Arsenic removal by perilla leaf biochar in aqueous solutions and groundwater: an integrated spectroscopic and microscopic examination
Niazi, NK, Bibi, I, Shahid, M, Ok YS, Burton, ED, Wang, H, Shaheen, SM, Rinklege, J & Lüttge, A 2018, 'Arsenic removal by perilla leaf biochar in aqueous solutions and groundwater: an integrated spectroscopic and microscopic examination', Environmental Pollution, vol. 232, pp. 31-41.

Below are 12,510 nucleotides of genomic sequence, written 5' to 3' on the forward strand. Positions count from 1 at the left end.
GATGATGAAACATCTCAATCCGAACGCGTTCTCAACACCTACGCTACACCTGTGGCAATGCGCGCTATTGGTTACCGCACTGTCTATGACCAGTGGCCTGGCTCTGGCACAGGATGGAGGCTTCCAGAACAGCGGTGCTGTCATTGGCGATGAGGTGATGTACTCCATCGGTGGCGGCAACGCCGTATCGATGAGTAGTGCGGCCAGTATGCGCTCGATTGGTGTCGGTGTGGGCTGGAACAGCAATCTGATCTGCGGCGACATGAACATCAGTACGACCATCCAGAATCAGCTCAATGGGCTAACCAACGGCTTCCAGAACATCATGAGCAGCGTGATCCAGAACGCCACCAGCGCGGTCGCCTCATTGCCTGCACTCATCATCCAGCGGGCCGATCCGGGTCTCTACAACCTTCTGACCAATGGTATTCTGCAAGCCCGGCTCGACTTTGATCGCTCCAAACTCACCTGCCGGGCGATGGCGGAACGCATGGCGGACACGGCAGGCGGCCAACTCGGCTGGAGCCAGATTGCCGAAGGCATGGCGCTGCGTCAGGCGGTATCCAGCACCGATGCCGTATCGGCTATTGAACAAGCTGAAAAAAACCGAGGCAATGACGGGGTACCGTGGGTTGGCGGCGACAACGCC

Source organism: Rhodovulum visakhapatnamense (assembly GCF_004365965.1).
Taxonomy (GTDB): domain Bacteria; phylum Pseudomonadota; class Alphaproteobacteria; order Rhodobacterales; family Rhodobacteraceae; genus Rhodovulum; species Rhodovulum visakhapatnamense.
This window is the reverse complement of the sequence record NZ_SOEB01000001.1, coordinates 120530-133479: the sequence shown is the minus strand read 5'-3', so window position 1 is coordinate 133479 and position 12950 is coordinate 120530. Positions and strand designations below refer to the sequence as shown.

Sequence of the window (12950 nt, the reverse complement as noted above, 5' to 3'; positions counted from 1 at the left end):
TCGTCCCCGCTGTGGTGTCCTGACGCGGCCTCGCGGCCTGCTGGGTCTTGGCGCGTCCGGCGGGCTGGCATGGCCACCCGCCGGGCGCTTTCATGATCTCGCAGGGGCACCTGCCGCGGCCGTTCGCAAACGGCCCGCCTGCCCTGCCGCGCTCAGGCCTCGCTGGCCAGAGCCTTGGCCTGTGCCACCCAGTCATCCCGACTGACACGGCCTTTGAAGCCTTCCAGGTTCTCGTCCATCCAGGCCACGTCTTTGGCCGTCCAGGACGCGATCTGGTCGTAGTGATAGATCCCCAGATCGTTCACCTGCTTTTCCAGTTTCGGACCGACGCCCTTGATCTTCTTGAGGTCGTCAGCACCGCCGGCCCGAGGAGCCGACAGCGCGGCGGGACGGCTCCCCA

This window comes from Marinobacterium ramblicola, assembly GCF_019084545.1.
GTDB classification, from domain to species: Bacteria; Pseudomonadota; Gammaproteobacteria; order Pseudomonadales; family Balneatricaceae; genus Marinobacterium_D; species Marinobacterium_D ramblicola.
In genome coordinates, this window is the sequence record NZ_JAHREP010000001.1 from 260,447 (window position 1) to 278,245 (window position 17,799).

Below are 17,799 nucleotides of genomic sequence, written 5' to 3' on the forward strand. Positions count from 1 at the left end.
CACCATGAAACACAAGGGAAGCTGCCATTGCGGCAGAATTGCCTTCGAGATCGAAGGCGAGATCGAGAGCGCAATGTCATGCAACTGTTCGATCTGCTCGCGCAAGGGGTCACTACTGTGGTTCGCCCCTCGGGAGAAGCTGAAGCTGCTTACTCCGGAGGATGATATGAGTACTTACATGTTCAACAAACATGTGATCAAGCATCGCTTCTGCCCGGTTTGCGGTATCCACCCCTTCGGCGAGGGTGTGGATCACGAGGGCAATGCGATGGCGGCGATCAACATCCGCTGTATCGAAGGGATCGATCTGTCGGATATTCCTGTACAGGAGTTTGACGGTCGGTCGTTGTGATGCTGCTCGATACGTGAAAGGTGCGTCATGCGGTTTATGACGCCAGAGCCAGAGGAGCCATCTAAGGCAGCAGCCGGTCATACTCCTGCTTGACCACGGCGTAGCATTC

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In this study, we examined the removal of arsenite (As(III)) and arsenate (As(V)) by perilla leaf-derived biochars produced at 300 and 700 °C (referred as BC300 and BC700) in aqueous environments. Results revealed that the Langmuir isotherm model provided the best fit for As(III) and As(V) sorption, with the sorption affinity following the order: BC700-As(III) > BC700-As(V) > BC300-As(III) > BC300-As(V) (QL = 3.85–11.01 mg g−1). In general, As removal decreased (76–60%) with increasing pH from 7 to 10 except for the BC700-As(III) system, where notably higher As removal (88–90%) occurred at pH from 7 to 9. Surface functional moieties contributed to As sequestration by the biochars examined here. However, significantly higher surface area and aromaticity of BC700 favored a greater As removal compared to BC300, suggesting that surface complexation/precipitation dominated As removal by BC700. Arsenic K-edge X-ray absorption near edge structure (XANES) spectroscopy demonstrated that up to 64% of the added As(V) was reduced to As(III) in BC700- and BC300-As(V) sorption experiments, and in As(III) sorption experiments, partial oxidation of As(III) to As(V) occurred (37–39%). However, XANES spectroscopy was limited to precisely quantify As binding with sulfur species as As2S3-like phase. Both biochars efficiently removed As from natural As-contaminated groundwater (As: 23–190 μg L−1; n = 12) despite in the presence of co-occurring anions (e.g., CO32−, PO43−, SO42−) with the highest levels of As removal observed for BC700 (97–100%). Overall, this study highlights that perilla leaf biochars, notably BC700, possessed the greatest ability to remove As from solution and groundwater (drinking water). Significantly, the integrated spectroscopic techniques advanced our understanding to examine complex redox transformation of As(III)/As(V) with biochar, which are crucial to determine fate of As on biochar in aquatic environments.